• [0004]
    In either case of these known soldering methods, a flux is coated in advance on the printed circuit board before the electronic part is contacted with a fused solder or before the soldering paste is coated on the soldering lands, thereby preventing the generation of unsatisfactory soldering of the electronic parts due to the oxidation of the copper foil of the soldering lands that may be caused by the heating during the aforementioned soldering. Namely, even if the soldering lands of the printed circuit board are heated to a temperature in the range of 200 to 300° C. during the aforementioned soldering, it is possible, due to the presence of the coating of flux during the soldering on the soldering lands irrespective of whether or not the surface of the soldering lands is covered in advance with a protective film, to shut out the penetration of oxygen through the coated film of flux to thereby prevent the oxidation of the copper foil. The coating of flux on the soldering lands is also effective in reducing any oxides that may happened to be already formed on the soldering lands, thereby providing an excellent wettability to a fused solder.
  • [0005]
    As for the materials for this flux, a rosin-based flux is predominantly employed. This rosin-based flux comprises a rosin-based resin as a main component, and an activator such as amine halogen salt or an organic acid, which are dissolved in an alcoholic solvent. As for the alcoholic solvent to be employed in this case, a solvent comprising isopropyl alcohol as a main component is generally employed because of the facts that the solvent is excellent in solubility to rosin-based resins as well as to various kinds of activators, that the allowable concentration for causing the explosion thereof in air is relatively high as compared with other kinds of organic solvent in spite of the relatively low boiling point thereof to thereby make it possible to minimize the risk of fire by the evaporation of solvent on the occasion of manufacturing or coating the flux, and that the solvent can be manufactured at a relatively low cost.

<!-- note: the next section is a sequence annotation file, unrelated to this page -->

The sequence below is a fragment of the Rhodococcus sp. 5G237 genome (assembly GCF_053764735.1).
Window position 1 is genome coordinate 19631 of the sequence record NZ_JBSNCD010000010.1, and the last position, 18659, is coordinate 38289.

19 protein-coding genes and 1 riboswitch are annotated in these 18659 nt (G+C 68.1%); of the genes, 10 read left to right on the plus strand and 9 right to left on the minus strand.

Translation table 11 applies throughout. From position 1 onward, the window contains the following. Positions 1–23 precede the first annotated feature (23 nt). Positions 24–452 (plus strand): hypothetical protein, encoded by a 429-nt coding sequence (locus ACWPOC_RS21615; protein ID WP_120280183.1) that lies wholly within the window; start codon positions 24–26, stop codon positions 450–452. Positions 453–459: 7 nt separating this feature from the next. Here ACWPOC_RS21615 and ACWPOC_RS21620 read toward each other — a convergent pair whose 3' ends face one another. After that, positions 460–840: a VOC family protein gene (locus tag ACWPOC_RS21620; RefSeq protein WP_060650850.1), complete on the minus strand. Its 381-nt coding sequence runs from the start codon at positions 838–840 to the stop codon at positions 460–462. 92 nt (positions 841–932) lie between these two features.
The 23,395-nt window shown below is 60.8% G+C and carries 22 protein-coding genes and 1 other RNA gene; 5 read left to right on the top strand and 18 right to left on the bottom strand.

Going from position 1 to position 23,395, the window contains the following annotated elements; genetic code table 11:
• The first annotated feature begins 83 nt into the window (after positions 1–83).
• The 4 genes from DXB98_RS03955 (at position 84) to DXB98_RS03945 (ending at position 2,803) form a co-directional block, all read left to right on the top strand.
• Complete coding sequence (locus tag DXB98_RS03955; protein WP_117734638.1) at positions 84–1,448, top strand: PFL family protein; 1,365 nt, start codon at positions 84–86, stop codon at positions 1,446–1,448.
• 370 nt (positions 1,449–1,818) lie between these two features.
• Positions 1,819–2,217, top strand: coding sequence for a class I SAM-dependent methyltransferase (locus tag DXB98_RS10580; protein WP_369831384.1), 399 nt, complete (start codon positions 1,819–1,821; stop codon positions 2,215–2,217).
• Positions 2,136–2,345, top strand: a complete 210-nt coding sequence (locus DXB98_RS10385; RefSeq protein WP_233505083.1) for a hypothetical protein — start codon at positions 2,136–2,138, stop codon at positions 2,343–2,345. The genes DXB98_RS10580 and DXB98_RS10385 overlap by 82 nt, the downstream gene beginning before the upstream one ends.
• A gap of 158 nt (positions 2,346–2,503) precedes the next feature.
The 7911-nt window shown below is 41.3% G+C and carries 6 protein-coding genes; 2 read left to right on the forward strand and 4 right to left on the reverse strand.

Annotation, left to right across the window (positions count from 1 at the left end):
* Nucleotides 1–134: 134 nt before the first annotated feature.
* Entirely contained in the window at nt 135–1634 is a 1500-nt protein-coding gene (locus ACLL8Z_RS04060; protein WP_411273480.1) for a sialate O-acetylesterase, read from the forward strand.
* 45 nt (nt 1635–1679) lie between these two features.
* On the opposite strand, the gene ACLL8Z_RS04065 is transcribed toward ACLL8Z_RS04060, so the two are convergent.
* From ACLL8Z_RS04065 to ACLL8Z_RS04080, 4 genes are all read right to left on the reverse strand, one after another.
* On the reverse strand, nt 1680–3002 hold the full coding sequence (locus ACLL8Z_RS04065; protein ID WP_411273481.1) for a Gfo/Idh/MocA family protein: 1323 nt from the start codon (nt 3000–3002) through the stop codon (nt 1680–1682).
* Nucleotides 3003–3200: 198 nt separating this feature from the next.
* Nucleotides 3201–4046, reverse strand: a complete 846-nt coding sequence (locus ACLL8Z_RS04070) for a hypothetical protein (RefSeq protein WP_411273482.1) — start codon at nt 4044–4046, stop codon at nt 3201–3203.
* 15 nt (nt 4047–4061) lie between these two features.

• [0006]
    However, the employment of such a flux as mentioned above invites a problem that isopropyl alcohol is allowed to be discharged into air atmosphere on the occasion of coating the flux, thus inducing a cause for the contamination of environment such as the generation of photochemical smog. Therefore, it is now desired to take measure to minimize the discharge of isopropyl alcohol.
  • [0007]
    As a countermeasure for this problem, a water-soluble flux containing no volatile organic solvent has been developed. However, since a water-soluble substance such as glycol ether is included in this water-soluble flux, the employment of this water-soluble flux is accompanied with a problem that if the coating of this flux is left remained after finishing the soldering step, the short circuit of circuit pattern may be caused to occur due to the fact that the film of this flux is poor in insulating property. With a view to overcome this problem, it is practiced to ultimately remove the film of this flux by way of washing. However, the provision of this washing raises another problem that the productivity of the circuit unit would be deteriorated.
  • [0008]